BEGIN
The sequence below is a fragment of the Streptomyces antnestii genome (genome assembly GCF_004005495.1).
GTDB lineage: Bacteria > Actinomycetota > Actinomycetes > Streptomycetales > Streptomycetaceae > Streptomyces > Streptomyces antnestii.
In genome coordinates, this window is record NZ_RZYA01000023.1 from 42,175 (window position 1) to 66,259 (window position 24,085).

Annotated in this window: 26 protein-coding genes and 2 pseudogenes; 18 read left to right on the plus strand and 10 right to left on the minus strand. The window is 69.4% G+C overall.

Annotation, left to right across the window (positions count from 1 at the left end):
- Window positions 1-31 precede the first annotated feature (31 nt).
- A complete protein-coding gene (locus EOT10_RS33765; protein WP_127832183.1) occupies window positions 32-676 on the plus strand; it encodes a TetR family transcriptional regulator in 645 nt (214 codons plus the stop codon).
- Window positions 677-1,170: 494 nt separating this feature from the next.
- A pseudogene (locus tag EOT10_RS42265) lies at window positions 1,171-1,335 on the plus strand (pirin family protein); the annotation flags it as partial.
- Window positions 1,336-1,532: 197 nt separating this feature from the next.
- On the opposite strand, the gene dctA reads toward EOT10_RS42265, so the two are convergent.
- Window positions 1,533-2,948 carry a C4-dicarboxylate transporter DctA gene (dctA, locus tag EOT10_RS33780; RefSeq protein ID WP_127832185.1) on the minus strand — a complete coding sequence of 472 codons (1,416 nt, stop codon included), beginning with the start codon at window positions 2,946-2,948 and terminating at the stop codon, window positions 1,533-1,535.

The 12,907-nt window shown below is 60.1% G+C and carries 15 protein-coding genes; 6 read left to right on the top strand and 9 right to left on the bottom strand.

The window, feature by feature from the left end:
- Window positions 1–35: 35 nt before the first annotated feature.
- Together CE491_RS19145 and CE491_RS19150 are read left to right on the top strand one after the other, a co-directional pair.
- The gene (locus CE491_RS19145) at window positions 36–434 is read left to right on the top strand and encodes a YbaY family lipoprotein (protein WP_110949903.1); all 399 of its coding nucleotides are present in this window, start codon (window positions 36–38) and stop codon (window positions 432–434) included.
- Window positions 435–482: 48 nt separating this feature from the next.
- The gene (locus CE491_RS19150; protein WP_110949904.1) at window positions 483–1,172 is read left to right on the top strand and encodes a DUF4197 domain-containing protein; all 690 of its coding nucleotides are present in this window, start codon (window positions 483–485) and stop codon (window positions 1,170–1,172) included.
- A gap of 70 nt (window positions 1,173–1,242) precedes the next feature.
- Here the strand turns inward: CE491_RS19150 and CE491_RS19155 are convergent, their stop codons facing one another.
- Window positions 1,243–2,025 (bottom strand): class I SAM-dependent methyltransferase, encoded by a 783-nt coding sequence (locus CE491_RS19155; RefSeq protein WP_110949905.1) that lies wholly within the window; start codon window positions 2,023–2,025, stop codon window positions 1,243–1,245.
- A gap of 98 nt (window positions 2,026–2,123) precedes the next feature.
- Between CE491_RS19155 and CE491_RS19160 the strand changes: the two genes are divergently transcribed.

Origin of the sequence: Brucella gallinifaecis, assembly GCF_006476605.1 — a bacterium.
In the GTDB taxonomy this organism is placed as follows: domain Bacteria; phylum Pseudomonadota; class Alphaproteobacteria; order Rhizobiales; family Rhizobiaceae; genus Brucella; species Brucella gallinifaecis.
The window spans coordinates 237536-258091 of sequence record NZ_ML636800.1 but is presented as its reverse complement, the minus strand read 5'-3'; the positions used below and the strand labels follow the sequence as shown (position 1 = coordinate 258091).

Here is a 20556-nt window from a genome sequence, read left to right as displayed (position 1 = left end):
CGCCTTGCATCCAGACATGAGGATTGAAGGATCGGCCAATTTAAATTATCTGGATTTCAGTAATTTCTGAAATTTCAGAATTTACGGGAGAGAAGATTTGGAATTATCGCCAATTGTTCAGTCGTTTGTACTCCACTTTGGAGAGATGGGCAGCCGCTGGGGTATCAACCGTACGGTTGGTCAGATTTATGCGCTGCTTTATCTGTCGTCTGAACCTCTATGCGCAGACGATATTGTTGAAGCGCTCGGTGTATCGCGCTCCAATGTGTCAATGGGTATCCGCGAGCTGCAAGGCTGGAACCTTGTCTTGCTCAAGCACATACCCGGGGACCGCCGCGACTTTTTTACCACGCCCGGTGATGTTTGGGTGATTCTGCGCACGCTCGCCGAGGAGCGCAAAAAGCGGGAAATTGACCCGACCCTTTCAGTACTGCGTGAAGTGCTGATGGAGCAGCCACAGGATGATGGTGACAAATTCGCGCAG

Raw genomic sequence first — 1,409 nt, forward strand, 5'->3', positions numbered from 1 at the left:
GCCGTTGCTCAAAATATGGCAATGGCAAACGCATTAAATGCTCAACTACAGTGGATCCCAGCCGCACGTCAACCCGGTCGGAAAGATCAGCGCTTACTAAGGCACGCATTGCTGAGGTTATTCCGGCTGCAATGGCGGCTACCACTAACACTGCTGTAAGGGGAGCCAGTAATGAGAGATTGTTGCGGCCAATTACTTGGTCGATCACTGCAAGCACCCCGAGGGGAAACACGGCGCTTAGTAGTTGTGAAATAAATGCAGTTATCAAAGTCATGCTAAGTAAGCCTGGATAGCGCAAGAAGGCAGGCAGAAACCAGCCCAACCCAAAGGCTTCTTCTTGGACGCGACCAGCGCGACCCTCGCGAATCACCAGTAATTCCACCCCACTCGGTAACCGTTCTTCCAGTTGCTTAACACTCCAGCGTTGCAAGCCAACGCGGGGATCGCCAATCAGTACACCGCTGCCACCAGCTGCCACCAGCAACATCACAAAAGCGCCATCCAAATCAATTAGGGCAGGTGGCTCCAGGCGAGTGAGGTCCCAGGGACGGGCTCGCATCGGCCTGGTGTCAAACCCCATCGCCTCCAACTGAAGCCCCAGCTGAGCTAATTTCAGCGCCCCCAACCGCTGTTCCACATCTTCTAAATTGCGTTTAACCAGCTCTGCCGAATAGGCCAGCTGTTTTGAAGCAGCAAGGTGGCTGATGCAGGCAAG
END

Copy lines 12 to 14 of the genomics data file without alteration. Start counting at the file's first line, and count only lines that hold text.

- Window positions 1,533-2,948 carry a C4-dicarboxylate transporter DctA gene (dctA, locus tag EOT10_RS33780; RefSeq protein ID WP_127832185.1) on the minus strand — a complete coding sequence of 472 codons (1,416 nt, stop codon included), beginning with the start codon at window positions 2,946-2,948 and terminating at the stop codon, window positions 1,533-1,535.

The 12,907-nt window shown below is 60.1% G+C and carries 15 protein-coding genes; 6 read left to right on the top strand and 9 right to left on the bottom strand.

The window, feature by feature from the left end: